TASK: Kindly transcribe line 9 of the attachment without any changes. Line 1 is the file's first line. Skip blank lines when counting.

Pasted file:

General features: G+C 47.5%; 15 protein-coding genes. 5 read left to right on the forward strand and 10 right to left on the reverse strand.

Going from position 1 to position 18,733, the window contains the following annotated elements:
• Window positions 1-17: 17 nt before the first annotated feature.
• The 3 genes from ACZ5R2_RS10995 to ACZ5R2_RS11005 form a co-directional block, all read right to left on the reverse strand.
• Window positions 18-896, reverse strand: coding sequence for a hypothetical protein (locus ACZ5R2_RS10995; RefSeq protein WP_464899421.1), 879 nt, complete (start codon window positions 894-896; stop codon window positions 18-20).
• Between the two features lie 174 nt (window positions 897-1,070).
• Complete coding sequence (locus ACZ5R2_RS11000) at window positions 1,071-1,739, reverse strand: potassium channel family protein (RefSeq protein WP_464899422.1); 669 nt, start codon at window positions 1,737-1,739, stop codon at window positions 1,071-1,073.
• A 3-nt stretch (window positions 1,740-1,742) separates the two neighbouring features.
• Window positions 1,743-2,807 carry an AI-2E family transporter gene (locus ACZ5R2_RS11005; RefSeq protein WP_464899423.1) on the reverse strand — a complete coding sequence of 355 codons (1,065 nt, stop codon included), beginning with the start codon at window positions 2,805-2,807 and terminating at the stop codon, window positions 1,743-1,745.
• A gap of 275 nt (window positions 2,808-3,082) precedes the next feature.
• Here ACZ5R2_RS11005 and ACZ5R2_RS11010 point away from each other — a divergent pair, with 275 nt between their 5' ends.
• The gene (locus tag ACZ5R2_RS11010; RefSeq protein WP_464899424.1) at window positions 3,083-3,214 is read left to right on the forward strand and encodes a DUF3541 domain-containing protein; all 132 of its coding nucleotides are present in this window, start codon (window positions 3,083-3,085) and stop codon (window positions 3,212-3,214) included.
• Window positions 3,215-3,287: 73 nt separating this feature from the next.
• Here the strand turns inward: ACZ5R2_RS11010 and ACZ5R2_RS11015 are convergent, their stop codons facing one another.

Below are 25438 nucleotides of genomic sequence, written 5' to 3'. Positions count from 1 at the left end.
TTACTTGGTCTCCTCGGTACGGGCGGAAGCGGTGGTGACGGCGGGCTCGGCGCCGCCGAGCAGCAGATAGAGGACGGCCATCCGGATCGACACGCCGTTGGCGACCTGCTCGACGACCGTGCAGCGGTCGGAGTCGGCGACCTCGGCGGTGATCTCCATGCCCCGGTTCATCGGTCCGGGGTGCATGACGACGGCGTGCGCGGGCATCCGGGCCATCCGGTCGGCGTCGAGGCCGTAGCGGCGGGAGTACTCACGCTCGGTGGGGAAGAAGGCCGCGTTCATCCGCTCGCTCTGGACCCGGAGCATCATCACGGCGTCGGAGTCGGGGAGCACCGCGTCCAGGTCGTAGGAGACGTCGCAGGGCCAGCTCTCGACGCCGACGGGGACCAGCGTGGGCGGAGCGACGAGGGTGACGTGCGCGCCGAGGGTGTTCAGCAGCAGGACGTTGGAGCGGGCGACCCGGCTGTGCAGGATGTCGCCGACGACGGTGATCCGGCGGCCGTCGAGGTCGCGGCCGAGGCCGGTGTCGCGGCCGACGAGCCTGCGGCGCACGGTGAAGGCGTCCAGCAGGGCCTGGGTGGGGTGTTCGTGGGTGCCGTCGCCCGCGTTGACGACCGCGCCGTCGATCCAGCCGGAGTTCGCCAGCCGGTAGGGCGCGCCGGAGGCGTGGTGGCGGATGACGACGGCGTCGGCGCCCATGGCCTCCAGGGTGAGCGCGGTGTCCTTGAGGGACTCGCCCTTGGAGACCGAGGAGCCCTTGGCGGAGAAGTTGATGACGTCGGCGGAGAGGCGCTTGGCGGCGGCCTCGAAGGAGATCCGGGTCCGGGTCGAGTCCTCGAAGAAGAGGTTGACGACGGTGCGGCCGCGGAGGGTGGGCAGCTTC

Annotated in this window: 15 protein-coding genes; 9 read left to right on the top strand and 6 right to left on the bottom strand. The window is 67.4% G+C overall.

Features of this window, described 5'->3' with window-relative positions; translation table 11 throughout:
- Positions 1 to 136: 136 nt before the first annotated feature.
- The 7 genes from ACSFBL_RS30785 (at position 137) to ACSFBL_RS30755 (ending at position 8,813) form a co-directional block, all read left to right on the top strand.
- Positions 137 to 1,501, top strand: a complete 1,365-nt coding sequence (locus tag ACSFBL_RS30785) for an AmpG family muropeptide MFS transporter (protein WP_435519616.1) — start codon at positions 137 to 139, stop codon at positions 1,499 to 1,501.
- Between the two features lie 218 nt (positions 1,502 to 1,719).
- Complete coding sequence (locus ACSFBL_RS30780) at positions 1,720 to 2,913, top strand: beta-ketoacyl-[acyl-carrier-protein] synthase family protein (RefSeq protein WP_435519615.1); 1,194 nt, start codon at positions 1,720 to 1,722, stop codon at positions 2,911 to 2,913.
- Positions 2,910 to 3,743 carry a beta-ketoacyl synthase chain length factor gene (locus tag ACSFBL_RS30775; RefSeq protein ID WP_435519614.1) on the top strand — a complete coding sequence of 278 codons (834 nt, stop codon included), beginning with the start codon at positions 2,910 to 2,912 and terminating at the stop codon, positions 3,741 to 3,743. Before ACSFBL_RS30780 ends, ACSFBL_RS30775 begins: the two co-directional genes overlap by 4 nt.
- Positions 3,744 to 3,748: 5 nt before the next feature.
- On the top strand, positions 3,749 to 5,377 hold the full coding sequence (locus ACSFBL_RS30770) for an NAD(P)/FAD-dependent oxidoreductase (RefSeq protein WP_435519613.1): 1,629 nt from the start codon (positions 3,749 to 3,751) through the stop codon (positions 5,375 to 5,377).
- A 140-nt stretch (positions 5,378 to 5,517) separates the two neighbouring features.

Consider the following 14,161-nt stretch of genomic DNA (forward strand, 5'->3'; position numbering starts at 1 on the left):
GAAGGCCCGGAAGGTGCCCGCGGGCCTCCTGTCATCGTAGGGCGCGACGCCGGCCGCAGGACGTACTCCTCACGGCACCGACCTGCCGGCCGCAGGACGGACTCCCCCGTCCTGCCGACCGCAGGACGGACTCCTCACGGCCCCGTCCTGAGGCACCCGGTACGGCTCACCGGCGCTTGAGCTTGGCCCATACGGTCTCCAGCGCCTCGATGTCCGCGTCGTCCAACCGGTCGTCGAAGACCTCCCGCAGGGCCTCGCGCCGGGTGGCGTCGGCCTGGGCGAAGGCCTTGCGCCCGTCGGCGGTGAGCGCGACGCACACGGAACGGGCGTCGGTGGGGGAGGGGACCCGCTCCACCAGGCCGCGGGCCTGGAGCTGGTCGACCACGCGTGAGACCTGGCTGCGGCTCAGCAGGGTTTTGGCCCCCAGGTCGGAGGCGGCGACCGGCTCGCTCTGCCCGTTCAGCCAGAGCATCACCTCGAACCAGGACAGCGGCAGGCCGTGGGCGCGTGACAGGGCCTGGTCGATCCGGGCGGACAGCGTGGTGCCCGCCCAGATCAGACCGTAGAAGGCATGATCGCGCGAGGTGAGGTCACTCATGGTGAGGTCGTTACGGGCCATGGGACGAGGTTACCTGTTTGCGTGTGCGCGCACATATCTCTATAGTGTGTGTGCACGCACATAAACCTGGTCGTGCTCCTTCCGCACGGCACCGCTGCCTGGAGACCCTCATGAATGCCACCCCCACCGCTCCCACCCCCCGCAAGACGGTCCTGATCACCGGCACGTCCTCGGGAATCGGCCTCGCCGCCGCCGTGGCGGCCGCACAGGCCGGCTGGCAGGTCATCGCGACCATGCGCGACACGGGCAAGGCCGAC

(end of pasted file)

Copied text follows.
• Window positions 1,743-2,807 carry an AI-2E family transporter gene (locus ACZ5R2_RS11005; RefSeq protein WP_464899423.1) on the reverse strand — a complete coding sequence of 355 codons (1,065 nt, stop codon included), beginning with the start codon at window positions 2,805-2,807 and terminating at the stop codon, window positions 1,743-1,745.